|v||somewhere between an English “v” and “w”|
|l||instead of pushing off the palate, push the sides of your tongue against your teeth|
|ś||as in “ship”|
This article explains exactly how to pronounce the Hindi t and d.
Places Where You Can Listen to Hindi Pronunciation
To help you learn how to pronounce Hindi, it is helpful if you can listen to Hindi words and phrases spoken by natives. In fact, in the beginning, it helps if you can even just listen to the Hindi alphabet spoken by native speakers.
Learning Hindi Consonant by Consonant
The basics of learning the Indian language called Hindi start with the way each of the letters is pronounced. There are several sites that offer audio files of the Hindi alphabet spoken by a native speaker:
- Wikipedia has audio files of all the Devanagari letters
- My Languages has a native of India speaking the vowels and consonants
- IE Languages also has an audio file.
There are also countless YouTube videos on how to pronounce this language of India!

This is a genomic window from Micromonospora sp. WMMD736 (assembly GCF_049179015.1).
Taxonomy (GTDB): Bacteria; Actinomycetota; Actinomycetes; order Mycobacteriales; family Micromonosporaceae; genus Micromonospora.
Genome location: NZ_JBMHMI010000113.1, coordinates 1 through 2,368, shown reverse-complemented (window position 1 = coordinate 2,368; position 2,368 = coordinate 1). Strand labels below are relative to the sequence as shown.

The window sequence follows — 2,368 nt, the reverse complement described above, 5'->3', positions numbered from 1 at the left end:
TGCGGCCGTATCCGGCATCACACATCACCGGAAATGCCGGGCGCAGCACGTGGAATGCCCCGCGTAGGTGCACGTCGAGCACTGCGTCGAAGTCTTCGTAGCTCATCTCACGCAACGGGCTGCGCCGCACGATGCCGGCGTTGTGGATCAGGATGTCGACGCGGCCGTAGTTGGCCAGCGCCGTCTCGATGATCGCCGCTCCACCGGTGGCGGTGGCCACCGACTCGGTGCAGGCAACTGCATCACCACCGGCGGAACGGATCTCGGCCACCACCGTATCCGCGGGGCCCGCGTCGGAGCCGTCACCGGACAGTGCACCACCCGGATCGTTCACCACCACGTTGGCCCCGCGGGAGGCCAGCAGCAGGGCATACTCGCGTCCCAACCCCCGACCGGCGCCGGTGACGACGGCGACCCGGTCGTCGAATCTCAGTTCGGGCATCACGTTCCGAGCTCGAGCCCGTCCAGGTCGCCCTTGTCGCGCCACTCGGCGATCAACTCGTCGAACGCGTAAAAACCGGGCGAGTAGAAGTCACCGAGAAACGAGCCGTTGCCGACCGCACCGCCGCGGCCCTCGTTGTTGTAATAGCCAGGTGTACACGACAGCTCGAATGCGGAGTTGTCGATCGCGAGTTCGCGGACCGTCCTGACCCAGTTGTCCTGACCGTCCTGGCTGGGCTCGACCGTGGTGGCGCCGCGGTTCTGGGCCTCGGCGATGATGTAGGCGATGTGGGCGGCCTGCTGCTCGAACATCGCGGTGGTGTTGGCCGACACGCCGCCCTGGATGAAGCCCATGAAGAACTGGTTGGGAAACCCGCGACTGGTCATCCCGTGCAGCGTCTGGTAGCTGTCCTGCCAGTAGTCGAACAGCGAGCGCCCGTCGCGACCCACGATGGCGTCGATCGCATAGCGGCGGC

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Listening to Hindi Phrases
The second step in learning how to pronounce your Hindi vocabulary to hear whole words and phrases pronounced correctly. There are various online Hindi dictionaries that pronounce the words for you. For example, boltidictionary.com offers English to Hindi and Hindi to English and provides a pronunciation for the Hindi words.
Another Hindi-English dictionary is Shabdkosh, which also has the pronunciation of the words available by a native speaker.
Bab.la also offers an English-Hindi dictionary with sound files for the Hindi translation.
You will definitely need to be able to read the Hindi script to use these dictionaries!
For short sentences, Rocket Languages offers a series of Hindi phrases such as greetings as audio files.
Listen to Hindi being spoken
The next step up is to free yourself from linguistic crutches and immerse yourself in Indian language and culture. Dare to listen to Hindi radio, watch Hindi video blogs and Indian TV shows and have a Bollywood movie night with friends to learn Hindi conversation quickly. You will find your vocabulary increasing dramatically (and all without flashcards!) and you will be internalising Hindi pronunciation without overworking yourself.
If you live in London, simply search for "Hindi classes London" and find many tutors ready to help.
How to Work on Your Hindi Pronunciation
Of course, it’s one thing to hear someone say “Namaste!” and quite another to pronounce it right yourself. When learning a foreign language, it takes a lot of dedication to learn to speak like a native.
Practising Hindi on Your Own